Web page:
For NLP, dense vector representations enable the effective linking of different types of documents (newspaper articles, manuscripts, tapuscripts, speech-to-text transcripts, images, programming information, …) across languages. Juri Opitz introduced the topic and gave real-world examples to illustrate the potential inherent in different types of embeddings.

A first case study presented by Andrianos Michail and Simon Clematide demonstrated how cross-lingual embeddings can already effectively link semantically related articles. Using the example of the failed project to build a nuclear plant in Kaiseraugst (CH), they were able to effectively link closely related articles in German and French-language.

Integration of different types of data: From acquisition to frontend and annotation services

An often overlooked “hidden work” concerns the acquisition and preprocessing of data. Described as a “data journey”, Pauline Conti, Emanuela Boros and Maud Ehrmann presented and exemplified the workflow from data acquisition, data preparation, enrichment, ingestion and representation in Impresso’s frontend. This with special emphasis on the documentation of workflows and versions as a means to achieve greater efficiency and transparency. Impresso’s system architecture will add new forms of access to the data: apart from the web app, direct API access will enable research as part of the Impresso data lab and the creation of annotation services hosted by Hugging Face.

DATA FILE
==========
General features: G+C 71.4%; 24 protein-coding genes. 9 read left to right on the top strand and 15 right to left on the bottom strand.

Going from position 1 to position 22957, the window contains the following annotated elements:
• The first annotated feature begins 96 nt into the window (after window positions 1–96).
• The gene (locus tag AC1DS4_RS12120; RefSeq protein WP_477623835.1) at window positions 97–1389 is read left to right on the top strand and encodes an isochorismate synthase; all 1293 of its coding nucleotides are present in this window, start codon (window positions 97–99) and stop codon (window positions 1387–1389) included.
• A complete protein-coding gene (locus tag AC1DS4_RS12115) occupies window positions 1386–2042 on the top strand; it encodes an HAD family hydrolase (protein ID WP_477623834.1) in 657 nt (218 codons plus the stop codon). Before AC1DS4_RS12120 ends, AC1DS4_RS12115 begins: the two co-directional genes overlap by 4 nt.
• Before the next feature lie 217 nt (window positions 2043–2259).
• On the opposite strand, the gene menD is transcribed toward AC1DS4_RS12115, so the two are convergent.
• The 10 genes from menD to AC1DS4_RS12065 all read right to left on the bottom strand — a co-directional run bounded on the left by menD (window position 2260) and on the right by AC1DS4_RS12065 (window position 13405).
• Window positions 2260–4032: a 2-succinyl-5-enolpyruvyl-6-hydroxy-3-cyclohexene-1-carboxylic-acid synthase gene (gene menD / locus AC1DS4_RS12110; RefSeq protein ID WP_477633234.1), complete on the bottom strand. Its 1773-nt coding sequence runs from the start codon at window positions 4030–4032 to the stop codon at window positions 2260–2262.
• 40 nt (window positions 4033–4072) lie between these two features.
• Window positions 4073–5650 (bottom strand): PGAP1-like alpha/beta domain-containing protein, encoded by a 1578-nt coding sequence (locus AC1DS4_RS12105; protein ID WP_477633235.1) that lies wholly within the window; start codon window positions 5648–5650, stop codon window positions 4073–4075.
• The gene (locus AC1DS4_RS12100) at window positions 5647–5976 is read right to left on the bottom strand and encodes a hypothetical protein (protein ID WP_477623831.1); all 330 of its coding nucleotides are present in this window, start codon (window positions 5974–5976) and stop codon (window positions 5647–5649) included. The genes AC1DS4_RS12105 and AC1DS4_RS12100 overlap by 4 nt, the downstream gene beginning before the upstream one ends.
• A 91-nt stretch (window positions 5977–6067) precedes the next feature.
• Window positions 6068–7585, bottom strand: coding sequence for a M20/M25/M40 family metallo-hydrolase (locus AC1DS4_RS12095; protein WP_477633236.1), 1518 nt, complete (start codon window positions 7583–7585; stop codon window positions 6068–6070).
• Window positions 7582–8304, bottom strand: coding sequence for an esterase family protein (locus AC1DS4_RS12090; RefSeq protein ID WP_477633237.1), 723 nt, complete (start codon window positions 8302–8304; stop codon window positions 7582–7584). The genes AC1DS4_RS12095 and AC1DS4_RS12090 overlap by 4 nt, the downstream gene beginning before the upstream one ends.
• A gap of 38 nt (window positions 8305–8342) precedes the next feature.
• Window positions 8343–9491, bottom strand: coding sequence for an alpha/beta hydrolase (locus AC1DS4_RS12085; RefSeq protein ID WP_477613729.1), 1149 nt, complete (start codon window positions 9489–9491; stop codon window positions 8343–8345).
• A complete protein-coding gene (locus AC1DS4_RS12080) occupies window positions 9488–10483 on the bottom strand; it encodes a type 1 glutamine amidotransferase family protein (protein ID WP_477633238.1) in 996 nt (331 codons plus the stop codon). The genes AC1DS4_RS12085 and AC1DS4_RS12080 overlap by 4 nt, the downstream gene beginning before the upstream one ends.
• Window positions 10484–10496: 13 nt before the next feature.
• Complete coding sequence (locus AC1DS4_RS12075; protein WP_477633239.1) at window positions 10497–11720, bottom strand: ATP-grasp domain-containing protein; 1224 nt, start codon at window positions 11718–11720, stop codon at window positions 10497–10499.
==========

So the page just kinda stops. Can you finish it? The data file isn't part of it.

Are radio broadcasts conceptually analogous to podcasts? Whereas the first Impresso project could rely on the straightforward structure of newspapers (titles, issues, pages, content items), radio content is far more complex: How to name individual broadcasts? How to group them? How to align them with newspaper publications in a meaningful way? These questions were presented and discussed by Maud Ehrmann and Pauline Conti with active discussion among all participants.

Updates to the Impresso web app and a first look at the forthcoming Impresso data lab

The arrival of new types of data (manuscripts, tapuscripts, audio, etc.) also requires an update and expansion of the Impresso web app - together with an effort towards smoother usage experience. Our biggest design efforts will however go towards the creation of the Impresso data lab. The data lab enables question-specific, and especially data-driven research which goes beyond the capabilities of the web app with its focus on data exploration. Access to integrated semantic enrichments via API, a dedicated Impresso Python library and easy access to interactive notebooks open up countless opportunities to analyse Impresso’s data.